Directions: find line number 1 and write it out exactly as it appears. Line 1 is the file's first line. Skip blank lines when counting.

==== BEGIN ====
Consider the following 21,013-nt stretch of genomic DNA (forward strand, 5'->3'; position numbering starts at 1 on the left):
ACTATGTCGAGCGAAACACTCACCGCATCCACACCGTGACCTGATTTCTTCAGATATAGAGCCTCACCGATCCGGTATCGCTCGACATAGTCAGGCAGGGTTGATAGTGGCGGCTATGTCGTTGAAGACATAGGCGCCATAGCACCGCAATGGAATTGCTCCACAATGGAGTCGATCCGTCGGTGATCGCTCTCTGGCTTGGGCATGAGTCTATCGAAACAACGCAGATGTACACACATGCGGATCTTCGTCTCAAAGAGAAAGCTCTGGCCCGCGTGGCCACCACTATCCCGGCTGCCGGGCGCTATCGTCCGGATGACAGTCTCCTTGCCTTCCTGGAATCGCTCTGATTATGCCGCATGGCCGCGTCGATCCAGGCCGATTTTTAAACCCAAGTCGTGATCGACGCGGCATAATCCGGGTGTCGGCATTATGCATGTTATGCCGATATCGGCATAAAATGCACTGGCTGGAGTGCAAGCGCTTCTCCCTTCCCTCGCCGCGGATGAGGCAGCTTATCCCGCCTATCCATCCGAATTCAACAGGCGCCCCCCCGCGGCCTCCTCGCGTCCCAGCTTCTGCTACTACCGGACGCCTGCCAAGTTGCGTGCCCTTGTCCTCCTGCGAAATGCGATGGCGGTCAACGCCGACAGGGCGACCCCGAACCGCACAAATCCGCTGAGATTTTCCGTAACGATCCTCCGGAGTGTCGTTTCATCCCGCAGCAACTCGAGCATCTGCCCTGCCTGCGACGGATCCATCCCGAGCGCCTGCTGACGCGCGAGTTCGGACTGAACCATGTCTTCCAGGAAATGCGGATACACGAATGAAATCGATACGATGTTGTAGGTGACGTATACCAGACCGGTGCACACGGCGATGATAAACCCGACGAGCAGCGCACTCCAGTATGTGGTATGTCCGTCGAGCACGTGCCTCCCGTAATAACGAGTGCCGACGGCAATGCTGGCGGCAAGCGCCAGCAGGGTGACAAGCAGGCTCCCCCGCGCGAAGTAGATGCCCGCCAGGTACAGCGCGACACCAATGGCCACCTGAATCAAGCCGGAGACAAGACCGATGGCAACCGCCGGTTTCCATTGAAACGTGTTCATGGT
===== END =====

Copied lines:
Consider the following 21,013-nt stretch of genomic DNA (forward strand, 5'->3'; position numbering starts at 1 on the left):